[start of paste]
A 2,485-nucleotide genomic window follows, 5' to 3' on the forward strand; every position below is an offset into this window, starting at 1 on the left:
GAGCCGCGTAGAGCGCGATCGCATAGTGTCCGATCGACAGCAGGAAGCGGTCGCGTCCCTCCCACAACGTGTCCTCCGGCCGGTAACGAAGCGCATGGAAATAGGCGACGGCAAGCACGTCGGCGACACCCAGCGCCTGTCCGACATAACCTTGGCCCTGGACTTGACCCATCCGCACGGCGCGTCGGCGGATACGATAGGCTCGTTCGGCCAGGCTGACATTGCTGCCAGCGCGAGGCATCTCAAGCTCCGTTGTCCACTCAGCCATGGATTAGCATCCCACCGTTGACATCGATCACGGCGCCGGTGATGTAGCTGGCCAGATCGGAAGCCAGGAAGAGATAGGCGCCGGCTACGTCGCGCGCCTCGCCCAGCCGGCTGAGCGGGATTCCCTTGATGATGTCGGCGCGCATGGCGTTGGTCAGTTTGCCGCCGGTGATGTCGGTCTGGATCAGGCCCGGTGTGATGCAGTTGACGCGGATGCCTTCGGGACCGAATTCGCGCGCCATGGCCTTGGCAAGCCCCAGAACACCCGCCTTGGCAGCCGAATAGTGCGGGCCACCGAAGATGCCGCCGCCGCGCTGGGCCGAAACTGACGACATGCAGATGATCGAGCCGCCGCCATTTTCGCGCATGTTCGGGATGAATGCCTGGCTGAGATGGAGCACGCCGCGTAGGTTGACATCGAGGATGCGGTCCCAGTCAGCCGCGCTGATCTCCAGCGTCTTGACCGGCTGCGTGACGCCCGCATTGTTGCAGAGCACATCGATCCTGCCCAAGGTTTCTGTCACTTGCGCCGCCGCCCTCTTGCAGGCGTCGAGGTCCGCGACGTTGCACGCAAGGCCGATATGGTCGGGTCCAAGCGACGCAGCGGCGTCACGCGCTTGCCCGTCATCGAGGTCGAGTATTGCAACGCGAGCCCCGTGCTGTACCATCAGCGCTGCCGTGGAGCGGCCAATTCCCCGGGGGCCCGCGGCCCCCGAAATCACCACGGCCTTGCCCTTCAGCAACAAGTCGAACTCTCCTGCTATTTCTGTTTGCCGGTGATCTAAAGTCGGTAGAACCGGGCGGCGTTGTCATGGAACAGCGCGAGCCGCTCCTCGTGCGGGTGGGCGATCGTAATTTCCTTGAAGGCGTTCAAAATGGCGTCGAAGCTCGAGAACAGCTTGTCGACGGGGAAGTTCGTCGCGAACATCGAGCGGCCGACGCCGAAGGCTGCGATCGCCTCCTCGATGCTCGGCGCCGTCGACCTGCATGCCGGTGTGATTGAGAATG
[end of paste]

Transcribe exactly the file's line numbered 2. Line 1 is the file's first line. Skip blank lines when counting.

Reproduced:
GAGCCGCGTAGAGCGCGATCGCATAGTGTCCGATCGACAGCAGGAAGCGGTCGCGTCCCTCCCACAACGTGTCCTCCGGCCGGTAACGAAGCGCATGGAAATAGGCGACGGCAAGCACGTCGGCGACACCCAGCGCCTGTCCGACATAACCTTGGCCCTGGACTTGACCCATCCGCACGGCGCGTCGGCGGATACGATAGGCTCGTTCGGCCAGGCTGACATTGCTGCCAGCGCGAGGCATCTCAAGCTCCGTTGTCCACTCAGCCATGGATTAGCATCCCACCGTTGACATCGATCACGGCGCCGGTGATGTAGCTGGCCAGATCGGAAGCCAGGAAGAGATAGGCGCCGGCTACGTCGCGCGCCTCGCCCAGCCGGCTGAGCGGGATTCCCTTGATGATGTCGGCGCGCATGGCGTTGGTCAGTTTGCCGCCGGTGATGTCGGTCTGGATCAGGCCCGGTGTGATGCAGTTGACGCGGATGCCTTCGGGACCGAATTCGCGCGCCATGGCCTTGGCAAGCCCCAGAACACCCGCCTTGGCAGCCGAATAGTGCGGGCCACCGAAGATGCCGCCGCCGCGCTGGGCCGAAACTGACGACATGCAGATGATCGAGCCGCCGCCATTTTCGCGCATGTTCGGGATGAATGCCTGGCTGAGATGGAGCACGCCGCGTAGGTTGACATCGAGGATGCGGTCCCAGTCAGCCGCGCTGATCTCCAGCGTCTTGACCGGCTGCGTGACGCCCGCATTGTTGCAGAGCACATCGATCCTGCCCAAGGTTTCTGTCACTTGCGCCGCCGCCCTCTTGCAGGCGTCGAGGTCCGCGACGTTGCACGCAAGGCCGATATGGTCGGGTCCAAGCGACGCAGCGGCGTCACGCGCTTGCCCGTCATCGAGGTCGAGTATTGCAACGCGAGCCCCGTGCTGTACCATCAGCGCTGCCGTGGAGCGGCCAATTCCCCGGGGGCCCGCGGCCCCCGAAATCACCACGGCCTTGCCCTTCAGCAACAAGTCGAACTCTCCTGCTATTTCTGTTTGCCGGTGATCTAAAGTCGGTAGAACCGGGCGGCGTTGTCATGGAACAGCGCGAGCCGCTCCTCGTGCGGGTGGGCGATCGTAATTTCCTTGAAGGCGTTCAAAATGGCGTCGAAGCTCGAGAACAGCTTGTCGACGGGGAAGTTCGTCGCGAACATCGAGCGGCCGACGCCGAAGGCTGCGATCGCCTCCTCGATGCTCGGCGCCGTCGACCTGCATGCCGGTGTGATTGAGAATG